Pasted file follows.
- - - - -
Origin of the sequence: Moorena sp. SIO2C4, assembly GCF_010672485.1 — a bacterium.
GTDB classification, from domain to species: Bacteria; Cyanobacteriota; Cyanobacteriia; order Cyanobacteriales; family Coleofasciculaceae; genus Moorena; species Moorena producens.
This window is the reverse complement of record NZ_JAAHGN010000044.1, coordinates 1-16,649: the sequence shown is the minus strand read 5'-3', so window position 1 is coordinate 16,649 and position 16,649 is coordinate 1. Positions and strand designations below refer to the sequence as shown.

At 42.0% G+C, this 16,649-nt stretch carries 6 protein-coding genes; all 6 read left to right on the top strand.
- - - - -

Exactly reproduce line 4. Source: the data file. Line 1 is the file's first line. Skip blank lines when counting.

At 42.0% G+C, this 16,649-nt stretch carries 6 protein-coding genes; all 6 read left to right on the top strand.